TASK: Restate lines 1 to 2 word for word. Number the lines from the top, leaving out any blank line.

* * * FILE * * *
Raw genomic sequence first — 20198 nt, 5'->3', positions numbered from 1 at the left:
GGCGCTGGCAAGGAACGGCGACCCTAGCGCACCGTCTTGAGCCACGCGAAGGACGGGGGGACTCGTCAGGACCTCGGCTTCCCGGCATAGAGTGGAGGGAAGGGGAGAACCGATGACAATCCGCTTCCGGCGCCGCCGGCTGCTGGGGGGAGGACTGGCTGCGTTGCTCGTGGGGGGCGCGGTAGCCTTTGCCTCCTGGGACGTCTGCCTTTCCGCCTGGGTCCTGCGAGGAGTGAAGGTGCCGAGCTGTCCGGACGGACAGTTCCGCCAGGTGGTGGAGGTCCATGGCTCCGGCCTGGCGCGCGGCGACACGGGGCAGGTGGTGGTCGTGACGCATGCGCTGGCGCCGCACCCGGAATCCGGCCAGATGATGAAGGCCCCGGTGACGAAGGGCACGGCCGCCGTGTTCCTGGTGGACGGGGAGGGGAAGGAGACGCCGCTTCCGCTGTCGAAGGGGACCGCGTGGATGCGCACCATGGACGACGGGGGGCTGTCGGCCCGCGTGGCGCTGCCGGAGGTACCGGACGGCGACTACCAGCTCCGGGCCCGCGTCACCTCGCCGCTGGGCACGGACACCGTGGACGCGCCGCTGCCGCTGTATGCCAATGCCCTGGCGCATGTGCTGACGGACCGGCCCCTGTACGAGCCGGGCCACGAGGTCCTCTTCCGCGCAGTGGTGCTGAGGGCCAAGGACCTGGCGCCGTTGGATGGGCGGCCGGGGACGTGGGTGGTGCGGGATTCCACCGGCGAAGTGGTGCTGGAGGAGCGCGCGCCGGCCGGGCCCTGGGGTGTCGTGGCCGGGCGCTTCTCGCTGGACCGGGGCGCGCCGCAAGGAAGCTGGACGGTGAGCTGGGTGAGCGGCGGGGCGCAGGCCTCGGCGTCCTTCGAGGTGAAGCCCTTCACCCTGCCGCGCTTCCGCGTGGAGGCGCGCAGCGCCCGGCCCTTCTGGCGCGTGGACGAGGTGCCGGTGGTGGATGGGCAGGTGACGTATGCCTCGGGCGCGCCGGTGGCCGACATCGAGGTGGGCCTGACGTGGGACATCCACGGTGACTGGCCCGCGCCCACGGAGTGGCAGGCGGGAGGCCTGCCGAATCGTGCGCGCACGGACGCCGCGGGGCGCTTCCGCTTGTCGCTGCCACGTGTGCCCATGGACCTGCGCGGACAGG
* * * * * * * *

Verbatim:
Raw genomic sequence first — 20198 nt, 5'->3', positions numbered from 1 at the left:
GGCGCTGGCAAGGAACGGCGACCCTAGCGCACCGTCTTGAGCCACGCGAAGGACGGGGGGACTCGTCAGGACCTCGGCTTCCCGGCATAGAGTGGAGGGAAGGGGAGAACCGATGACAATCCGCTTCCGGCGCCGCCGGCTGCTGGGGGGAGGACTGGCTGCGTTGCTCGTGGGGGGCGCGGTAGCCTTTGCCTCCTGGGACGTCTGCCTTTCCGCCTGGGTCCTGCGAGGAGTGAAGGTGCCGAGCTGTCCGGACGGACAGTTCCGCCAGGTGGTGGAGGTCCATGGCTCCGGCCTGGCGCGCGGCGACACGGGGCAGGTGGTGGTCGTGACGCATGCGCTGGCGCCGCACCCGGAATCCGGCCAGATGATGAAGGCCCCGGTGACGAAGGGCACGGCCGCCGTGTTCCTGGTGGACGGGGAGGGGAAGGAGACGCCGCTTCCGCTGTCGAAGGGGACCGCGTGGATGCGCACCATGGACGACGGGGGGCTGTCGGCCCGCGTGGCGCTGCCGGAGGTACCGGACGGCGACTACCAGCTCCGGGCCCGCGTCACCTCGCCGCTGGGCACGGACACCGTGGACGCGCCGCTGCCGCTGTATGCCAATGCCCTGGCGCATGTGCTGACGGACCGGCCCCTGTACGAGCCGGGCCACGAGGTCCTCTTCCGCGCAGTGGTGCTGAGGGCCAAGGACCTGGCGCCGTTGGATGGGCGGCCGGGGACGTGGGTGGTGCGGGATTCCACCGGCGAAGTGGTGCTGGAGGAGCGCGCGCCGGCCGGGCCCTGGGGTGTCGTGGCCGGGCGCTTCTCGCTGGACCGGGGCGCGCCGCAAGGAAGCTGGACGGTGAGCTGGGTGAGCGGCGGGGCGCAGGCCTCGGCGTCCTTCGAGGTGAAGCCCTTCACCCTGCCGCGCTTCCGCGTGGAGGCGCGCAGCGCCCGGCCCTTCTGGCGCGTGGACGAGGTGCCGGTGGTGGATGGGCAGGTGACGTATGCCTCGGGCGCGCCGGTGGCCGACATCGAGGTGGGCCTGACGTGGGACATCCACGGTGACTGGCCCGCGCCCACGGAGTGGCAGGCGGGAGGCCTGCCGAATCGTGCGCGCACGGACGCCGCGGGGCGCTTCCGCTTGTCGCTGCCACGTGTGCCCATGGACCTGCGCGGACAGG